MAC: Mines and Communities

Troops to Stay at Freeport's Papua Mine

Published by MAC on 2004-03-04

Despite evidence that the Indonesian army killed three teachers working for Freeport-Rio Tinto at the company's huge Grasberg mine in West Papua two years ago (see related story), the troops are to stay. Meanwhile the mining company has quietly re-employed a former mine-safety officer whose job was also "terminated" two years ago as part of a so-called "localization" programme. The officer's task will be to stabilise the pit walls that collapsed last October, killing seven miners and injuring others.

Contrary to assertions in the article reproduced here, this disaster was neither the first nor last to afflict this hugely damaging mine (see Major disaster strikes Freeport; Corporate Killing at Freeport and Yet another pit fall).

Troops to Stay at Freeport's Papua Mine

Far Eastern Economic Review

Issue cover-dated March 04, 2004

The Indonesian armed forces have quietly dropped a plan to pull a 550-strong task force out of a giant United States-operated copper-and-gold mine in Papua province. The turn-around came at the urging of army chief of staff Gen. Ryamizard Ryacudu and underscores his difficult relationship with armed-forces commander Gen. Endriartono Sutarto, according to sources close to the military. Sutarto announced in November that he was seeking government approval for the troop withdrawal, apparently because he no longer wanted the army to be perceived as a mercenary force in the pay of foreign companies--even if mining contracts give the military the right to protect national assets.

Louisiana-based Freeport McMoRan provides the military with about $6 million a year to protect its high-altitude Grasberg mine, but the company insists that about 80% of that goes toward food, medical and other welfare expenses.

Meanwhile, Freeport has re-hired former chief mine-safety officer John Kaylor to advise on stabilizing the Grasberg pit following landslides in October and December that have disrupted operations. Kaylor's job was terminated about two years ago as part of a localization programme and he had been working for the U.S. Interior Department in Washington. The landslides were the first Freeport had experienced in 15 years of mining at Grasberg. Kaylor was well known at Freeport for his no-nonsense approach to safety issues.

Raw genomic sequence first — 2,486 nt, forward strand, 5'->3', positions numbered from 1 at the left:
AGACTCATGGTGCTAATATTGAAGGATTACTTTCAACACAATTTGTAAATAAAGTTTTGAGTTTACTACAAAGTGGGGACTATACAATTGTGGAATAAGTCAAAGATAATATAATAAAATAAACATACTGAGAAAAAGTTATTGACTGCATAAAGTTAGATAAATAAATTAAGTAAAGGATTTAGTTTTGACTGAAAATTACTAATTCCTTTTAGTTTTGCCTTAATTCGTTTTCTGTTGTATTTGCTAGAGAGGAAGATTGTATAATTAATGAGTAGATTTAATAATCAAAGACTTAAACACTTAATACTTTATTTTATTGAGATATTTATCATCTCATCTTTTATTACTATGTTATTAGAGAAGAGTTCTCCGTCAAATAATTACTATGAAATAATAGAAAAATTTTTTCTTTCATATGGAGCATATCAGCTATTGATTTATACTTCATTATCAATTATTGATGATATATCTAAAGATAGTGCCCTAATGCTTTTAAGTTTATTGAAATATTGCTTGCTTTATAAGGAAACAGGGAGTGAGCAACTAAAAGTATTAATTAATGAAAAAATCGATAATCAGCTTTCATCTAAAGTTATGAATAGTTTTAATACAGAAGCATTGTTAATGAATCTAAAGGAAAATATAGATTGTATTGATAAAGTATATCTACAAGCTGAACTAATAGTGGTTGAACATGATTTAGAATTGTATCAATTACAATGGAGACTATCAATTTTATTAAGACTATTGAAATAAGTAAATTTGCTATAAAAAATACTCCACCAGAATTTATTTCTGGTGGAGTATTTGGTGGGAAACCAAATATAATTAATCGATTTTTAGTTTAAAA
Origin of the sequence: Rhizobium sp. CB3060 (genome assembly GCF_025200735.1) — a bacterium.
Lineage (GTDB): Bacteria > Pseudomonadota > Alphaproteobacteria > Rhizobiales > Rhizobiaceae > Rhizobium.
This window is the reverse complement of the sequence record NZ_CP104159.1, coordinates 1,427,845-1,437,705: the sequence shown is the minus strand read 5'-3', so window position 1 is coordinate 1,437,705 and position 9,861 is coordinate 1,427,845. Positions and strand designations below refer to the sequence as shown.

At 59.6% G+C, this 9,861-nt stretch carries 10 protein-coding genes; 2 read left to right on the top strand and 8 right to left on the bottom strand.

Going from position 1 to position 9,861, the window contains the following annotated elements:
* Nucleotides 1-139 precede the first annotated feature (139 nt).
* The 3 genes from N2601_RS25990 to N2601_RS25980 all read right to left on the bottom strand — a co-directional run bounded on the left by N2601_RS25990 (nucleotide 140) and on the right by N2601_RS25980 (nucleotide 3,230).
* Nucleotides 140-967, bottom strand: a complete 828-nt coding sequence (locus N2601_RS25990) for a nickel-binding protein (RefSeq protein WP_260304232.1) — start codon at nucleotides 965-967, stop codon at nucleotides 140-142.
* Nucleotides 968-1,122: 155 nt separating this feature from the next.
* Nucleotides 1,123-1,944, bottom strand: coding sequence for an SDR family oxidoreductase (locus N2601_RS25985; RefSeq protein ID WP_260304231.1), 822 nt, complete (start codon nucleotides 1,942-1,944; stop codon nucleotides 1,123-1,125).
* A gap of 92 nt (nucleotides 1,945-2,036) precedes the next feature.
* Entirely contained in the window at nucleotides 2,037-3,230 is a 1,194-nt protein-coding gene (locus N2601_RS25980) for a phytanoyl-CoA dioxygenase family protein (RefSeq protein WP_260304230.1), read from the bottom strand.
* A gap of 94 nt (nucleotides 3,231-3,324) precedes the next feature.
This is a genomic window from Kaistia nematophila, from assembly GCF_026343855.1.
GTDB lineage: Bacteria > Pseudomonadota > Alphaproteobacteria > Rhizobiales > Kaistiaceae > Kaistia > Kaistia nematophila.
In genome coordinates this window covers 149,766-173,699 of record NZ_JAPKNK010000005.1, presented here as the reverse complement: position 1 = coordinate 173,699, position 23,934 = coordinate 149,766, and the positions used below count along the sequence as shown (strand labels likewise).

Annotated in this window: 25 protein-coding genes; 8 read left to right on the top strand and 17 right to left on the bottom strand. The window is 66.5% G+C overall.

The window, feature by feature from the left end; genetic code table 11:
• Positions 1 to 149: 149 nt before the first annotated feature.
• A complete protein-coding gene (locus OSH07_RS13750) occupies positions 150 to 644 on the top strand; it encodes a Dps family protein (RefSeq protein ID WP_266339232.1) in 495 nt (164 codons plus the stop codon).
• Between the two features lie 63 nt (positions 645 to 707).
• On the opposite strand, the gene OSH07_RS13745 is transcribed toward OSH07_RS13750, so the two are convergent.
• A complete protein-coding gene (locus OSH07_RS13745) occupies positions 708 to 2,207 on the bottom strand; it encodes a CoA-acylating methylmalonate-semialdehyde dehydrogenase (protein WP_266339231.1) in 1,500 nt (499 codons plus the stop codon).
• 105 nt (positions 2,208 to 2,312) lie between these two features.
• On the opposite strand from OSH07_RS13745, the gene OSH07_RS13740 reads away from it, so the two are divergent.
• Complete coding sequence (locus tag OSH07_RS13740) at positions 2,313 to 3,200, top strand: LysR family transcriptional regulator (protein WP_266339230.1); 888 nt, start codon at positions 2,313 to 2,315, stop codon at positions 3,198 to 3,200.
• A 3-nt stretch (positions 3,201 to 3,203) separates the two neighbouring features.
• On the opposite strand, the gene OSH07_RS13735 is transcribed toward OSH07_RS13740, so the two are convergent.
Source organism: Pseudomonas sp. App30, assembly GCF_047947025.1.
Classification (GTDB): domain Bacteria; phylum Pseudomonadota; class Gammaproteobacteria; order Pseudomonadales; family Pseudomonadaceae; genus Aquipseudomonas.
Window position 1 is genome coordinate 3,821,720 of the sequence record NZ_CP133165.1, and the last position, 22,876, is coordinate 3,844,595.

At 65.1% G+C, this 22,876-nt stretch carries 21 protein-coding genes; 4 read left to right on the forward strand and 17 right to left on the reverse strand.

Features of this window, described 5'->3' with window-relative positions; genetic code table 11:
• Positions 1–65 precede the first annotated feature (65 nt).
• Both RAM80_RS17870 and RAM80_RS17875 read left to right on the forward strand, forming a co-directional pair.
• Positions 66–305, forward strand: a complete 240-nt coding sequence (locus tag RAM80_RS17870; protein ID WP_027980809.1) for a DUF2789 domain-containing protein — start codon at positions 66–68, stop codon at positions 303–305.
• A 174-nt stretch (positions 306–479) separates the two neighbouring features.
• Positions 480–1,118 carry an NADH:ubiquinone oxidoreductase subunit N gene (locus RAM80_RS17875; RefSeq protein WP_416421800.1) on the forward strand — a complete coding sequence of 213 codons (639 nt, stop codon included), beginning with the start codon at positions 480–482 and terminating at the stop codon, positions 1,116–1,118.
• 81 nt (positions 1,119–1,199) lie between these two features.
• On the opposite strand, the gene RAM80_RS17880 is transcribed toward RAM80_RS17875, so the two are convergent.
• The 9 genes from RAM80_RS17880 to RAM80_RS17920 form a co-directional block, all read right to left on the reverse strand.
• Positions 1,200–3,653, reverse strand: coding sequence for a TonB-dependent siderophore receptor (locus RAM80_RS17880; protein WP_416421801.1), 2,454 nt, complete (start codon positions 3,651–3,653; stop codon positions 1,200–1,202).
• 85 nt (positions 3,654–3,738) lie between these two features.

This linked article reports on Indonesian Government plans to maintain the militarization of foreign owned mining and oil projects in Indonesia. It also acknowledges the role of foreign companies in generating problems and hostility.

Government Asked the Military to Continue Maintaining Security as the "Third Ring"

March 1, 2004

The government had asked the military to continue maintaining security as the "third ring" around vital assets over the next year or two, as the police carry out internal consolidations that will eventually allow them to take over the task of security. It was stated by Minister of Energy and Mineral Resources Purnomo Yusgiantoro.

"President Megawati Soekarnoputri has agreed to keep the military in the third ring during this transition period," he said as quoted from the Jakarta Post recently.

He said that if this three-layer security system was implemented, major mining companies such as Caltex, Beyond Petroleum and ConocoPhilips would be more willing to invest in the future exploration of new oil fields. "They have been reluctant to carry out exploration because of the security uncertainties."

The government would increase security at all vital projects and assets across the country, in a move hoped to also help attract new foreign investment in the oil and gas sector.

A presidential decree, further he said, on the application of a multilayered security system at these projects soon would be issued.

"This new measure is urgent to show the government's strong commitment to assuring foreign oil investors of their security in investing in the country, especially in conflict-torn regions, and to make Indonesia's oil industry more attractive and competitive," he said.

The government is struggling to attract new investment in the oil and gas sector as the country's existing oil fields dry up.

Purnomo said the security authorities, investors and the public should all work together in maintaining security.

He said the presidential decree would regulate that the security of all vital assets, including oil fields, refineries and mining companies' headquarters, would be provided by a first ring of internal security guards, a second layer of local residents and a third ring of military and police personnel.

Somewhat different from the existing security system, he said, mining companies would be required to carry out community development programs to empower residents.

"Many mining companies have developed trouble in their areas of operation because they forget to empower local communities or the funds they have disbursed through third parties for community development do not reach the local communities," he said. "We should learn from the security disturbances threatening foreign investment in Aceh, North Sumatra, Riau and Papua."

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